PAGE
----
EPA ignored these findings. Instead, the agency based its “safe” mercury criteria on a study of Faroe Islanders, whose diet is far removed from our own. They eat few fruits and vegetables, but do feast on pilot whale meat and blubber that is laced with mercury and polychlorinated biphenyls (PCBs) — but very low in selenium. The study has limited relevance to US populations.

Finally, EPA maintains that mercury deposition, its conversion to methylmercury, and MeHg accumulation in fish and humans is a simple process that can be controlled by curtailing emissions from US power plants. However, mercury emissions (from all sources) and raw mercury levels in fresh or ocean waters are only part of the story.

Complex, nonlinear interactions among at least 50 natural variables control the biological and chemical processes that govern elemental mercury conversion to methylmercury and MeHg accumulation in fish. Those variables, and selenium levels in fish tissue, are beyond anyone’s ability to control.

As a result, the EPA’s actions can be counted on to achieve only one thing — which is to further advance the Obama administration’s oft-stated goal of penalizing hydrocarbon use, making coal-based electricity prices “skyrocket,” and driving a transition to unreliable renewable energy.

The proposed standards will do nothing to reduce exaggerated threats from mercury and other air pollutants. Indeed, the rules will worsen, rather than improve America’s health — especially for young children and women of child-bearing age. Not only will they raise heating, air conditioning and food costs; they will scare people away from nutritious fish that should be in everyone’s diet.

America needs affordable, reliable electricity. It needs better health and nutrition. It needs an EPA that focuses on real risks, instead of wasting hard-earned taxpayer and consumer dollars fabricating dangers and evidence.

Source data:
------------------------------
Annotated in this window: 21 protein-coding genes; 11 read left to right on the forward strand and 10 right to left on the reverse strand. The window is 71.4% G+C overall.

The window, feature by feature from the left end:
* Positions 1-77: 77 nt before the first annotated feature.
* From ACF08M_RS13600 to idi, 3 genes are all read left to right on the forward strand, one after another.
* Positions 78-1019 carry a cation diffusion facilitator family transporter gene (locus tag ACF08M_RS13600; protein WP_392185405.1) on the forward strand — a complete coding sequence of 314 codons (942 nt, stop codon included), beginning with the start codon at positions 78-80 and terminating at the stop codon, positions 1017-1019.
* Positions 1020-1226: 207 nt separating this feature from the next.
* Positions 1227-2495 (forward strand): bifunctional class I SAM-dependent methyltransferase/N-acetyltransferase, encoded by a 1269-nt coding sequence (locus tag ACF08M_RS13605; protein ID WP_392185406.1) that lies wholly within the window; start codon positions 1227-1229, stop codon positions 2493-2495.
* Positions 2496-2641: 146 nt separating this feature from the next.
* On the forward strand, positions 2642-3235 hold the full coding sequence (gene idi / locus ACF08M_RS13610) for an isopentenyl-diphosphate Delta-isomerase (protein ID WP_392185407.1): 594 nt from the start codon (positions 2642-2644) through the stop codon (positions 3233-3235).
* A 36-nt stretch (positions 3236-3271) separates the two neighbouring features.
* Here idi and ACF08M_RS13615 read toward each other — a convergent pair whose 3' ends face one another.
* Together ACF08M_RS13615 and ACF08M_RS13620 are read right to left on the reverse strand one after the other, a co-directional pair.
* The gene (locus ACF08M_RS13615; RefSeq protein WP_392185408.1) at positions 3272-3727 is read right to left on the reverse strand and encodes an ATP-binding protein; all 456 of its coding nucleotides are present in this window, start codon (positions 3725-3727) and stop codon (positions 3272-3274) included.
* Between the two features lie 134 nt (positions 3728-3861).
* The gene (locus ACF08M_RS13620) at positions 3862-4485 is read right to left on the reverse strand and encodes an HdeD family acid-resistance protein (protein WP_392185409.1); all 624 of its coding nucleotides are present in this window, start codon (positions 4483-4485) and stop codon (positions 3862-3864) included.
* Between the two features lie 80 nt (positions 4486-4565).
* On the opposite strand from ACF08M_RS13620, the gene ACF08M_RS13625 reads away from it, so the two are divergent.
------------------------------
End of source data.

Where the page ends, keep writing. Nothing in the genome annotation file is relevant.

German Historian On Germany's Warmist "scientists": “We’re Dealing With Fanatics Here – Revolutionary Messianism”

Wolfgang Wippermann is a professor at the Friedrich-Meinecke-Institute at the Free University of Berlin. Wippermann’s main area of research is ideology history

Online FOCUS magazine interviewed German historian Wolfgang Wippermann on the subject of the WBGU and Hans Schellnhuber’s “master plan” for transforming global society.

The WBGU acts as Angela Merkel’s science advisory board (believe it or not). Schellnhuber, its director, is also director of the Potsdam Institute For Climate Impact Research (PIK).

The Wippermann interview is the latest in a series of intense criticisms by German mainstream media aimed at the worrisome anti-democratic and authoritarian views expressed by factions of the German scientific community such as the PIK and WBGU and the German government lately, see here, here and here.

Wippermann, who is an expert on authoritarianism, fires extremely harsh words at the WBGU and its seemingly out-of-control Professor Schellnhuber, calling the authors of the WBGU social contract “fanatics” and the language “worrisome”. What follows are summarized excerpts of the FOCUS interview.

FOCUS: What does the language in the paper remind you of?

Wippermann: The language is scary and it makes me afraid. Those who speak like that behave the same way. It is a negative Utopia, a dystopia. When Utopian minds are at work, it is always dangerous.

FOCUS: What world view do you see in the text?

Wippermann: Here we are dealing with scientific fanatics who want to assert their ideas. It makes me wonder that we are discussing this for the first time, and how little it has been discussed in the public up to now.

FOCUS: What about the role of science in politics?

Wippermann: First off: the German government should have distanced itself from the WBGU long ago. It just cannot be. In short, you just cannot say that you demand some other democracy, a different state and a different world order. It is unacceptable.

FOCUS: How could scientists write such a paper?

Wippermann: I’m afraid this is not just thoughtlessness. It goes a lot further than how to make the world a better place. The authors are suggesting a climate dictatorship, the Climate State – and one that is truly extensive and far-reaching. For example, they want to abolish national states.

FOCUS: But this paper was written by leading scientists.